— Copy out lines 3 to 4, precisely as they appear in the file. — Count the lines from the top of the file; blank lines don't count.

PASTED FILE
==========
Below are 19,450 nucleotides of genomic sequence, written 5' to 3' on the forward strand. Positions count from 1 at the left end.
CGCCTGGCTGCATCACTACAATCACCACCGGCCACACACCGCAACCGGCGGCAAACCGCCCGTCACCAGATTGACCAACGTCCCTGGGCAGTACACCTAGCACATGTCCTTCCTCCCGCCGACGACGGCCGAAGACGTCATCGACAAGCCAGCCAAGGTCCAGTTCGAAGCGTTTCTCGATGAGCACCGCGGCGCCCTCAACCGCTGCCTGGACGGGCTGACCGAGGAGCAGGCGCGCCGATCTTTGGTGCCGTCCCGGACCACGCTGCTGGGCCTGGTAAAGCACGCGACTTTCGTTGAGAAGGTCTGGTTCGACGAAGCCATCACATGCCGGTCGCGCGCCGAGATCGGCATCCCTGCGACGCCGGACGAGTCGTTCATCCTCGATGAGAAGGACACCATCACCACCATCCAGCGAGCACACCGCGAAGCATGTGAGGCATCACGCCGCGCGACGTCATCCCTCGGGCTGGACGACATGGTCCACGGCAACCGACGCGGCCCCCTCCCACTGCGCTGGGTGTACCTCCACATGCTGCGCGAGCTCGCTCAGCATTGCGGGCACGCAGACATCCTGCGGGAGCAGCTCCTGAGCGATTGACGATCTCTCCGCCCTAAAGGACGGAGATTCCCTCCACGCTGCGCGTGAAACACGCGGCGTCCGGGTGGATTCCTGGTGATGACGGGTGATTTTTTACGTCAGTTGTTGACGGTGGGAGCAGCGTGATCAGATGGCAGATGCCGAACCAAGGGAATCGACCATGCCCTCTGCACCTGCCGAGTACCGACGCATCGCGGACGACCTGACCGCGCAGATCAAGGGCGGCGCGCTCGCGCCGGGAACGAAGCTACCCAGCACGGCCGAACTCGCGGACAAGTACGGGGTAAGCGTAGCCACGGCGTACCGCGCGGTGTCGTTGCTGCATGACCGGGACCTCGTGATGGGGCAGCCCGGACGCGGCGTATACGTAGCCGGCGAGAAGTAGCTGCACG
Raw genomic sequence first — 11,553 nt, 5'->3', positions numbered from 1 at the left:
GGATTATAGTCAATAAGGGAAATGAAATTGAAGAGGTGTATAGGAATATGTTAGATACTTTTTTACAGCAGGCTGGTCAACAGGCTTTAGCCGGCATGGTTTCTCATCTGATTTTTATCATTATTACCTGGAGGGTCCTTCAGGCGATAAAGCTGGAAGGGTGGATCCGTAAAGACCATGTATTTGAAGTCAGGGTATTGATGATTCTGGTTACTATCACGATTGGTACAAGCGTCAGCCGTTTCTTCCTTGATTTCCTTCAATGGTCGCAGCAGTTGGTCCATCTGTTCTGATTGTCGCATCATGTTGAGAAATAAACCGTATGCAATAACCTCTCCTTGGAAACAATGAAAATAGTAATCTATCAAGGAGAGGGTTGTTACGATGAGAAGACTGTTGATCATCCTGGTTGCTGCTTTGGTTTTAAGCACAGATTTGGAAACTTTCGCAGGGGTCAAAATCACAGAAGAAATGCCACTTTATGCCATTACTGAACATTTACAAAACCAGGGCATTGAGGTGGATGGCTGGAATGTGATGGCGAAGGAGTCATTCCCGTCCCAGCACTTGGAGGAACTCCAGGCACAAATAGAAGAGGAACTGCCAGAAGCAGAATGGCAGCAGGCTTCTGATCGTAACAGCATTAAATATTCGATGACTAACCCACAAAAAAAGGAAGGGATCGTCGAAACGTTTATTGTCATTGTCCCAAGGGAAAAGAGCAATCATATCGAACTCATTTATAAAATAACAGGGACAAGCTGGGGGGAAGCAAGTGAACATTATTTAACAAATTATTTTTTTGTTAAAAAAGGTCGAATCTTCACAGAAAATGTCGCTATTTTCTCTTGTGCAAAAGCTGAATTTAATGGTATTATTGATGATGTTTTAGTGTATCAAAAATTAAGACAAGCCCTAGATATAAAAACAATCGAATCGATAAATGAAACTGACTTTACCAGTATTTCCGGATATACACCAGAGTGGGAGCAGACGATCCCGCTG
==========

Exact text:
Raw genomic sequence first — 11,553 nt, 5'->3', positions numbered from 1 at the left:
GGATTATAGTCAATAAGGGAAATGAAATTGAAGAGGTGTATAGGAATATGTTAGATACTTTTTTACAGCAGGCTGGTCAACAGGCTTTAGCCGGCATGGTTTCTCATCTGATTTTTATCATTATTACCTGGAGGGTCCTTCAGGCGATAAAGCTGGAAGGGTGGATCCGTAAAGACCATGTATTTGAAGTCAGGGTATTGATGATTCTGGTTACTATCACGATTGGTACAAGCGTCAGCCGTTTCTTCCTTGATTTCCTTCAATGGTCGCAGCAGTTGGTCCATCTGTTCTGATTGTCGCATCATGTTGAGAAATAAACCGTATGCAATAACCTCTCCTTGGAAACAATGAAAATAGTAATCTATCAAGGAGAGGGTTGTTACGATGAGAAGACTGTTGATCATCCTGGTTGCTGCTTTGGTTTTAAGCACAGATTTGGAAACTTTCGCAGGGGTCAAAATCACAGAAGAAATGCCACTTTATGCCATTACTGAACATTTACAAAACCAGGGCATTGAGGTGGATGGCTGGAATGTGATGGCGAAGGAGTCATTCCCGTCCCAGCACTTGGAGGAACTCCAGGCACAAATAGAAGAGGAACTGCCAGAAGCAGAATGGCAGCAGGCTTCTGATCGTAACAGCATTAAATATTCGATGACTAACCCACAAAAAAAGGAAGGGATCGTCGAAACGTTTATTGTCATTGTCCCAAGGGAAAAGAGCAATCATATCGAACTCATTTATAAAATAACAGGGACAAGCTGGGGGGAAGCAAGTGAACATTATTTAACAAATTATTTTTTTGTTAAAAAAGGTCGAATCTTCACAGAAAATGTCGCTATTTTCTCTTGTGCAAAAGCTGAATTTAATGGTATTATTGATGATGTTTTAGTGTATCAAAAATTAAGACAAGCCCTAGATATAAAAACAATCGAATCGATAAATGAAACTGACTTTACCAGTATTTCCGGATATACACCAGAGTGGGAGCAGACGATCCCGCTG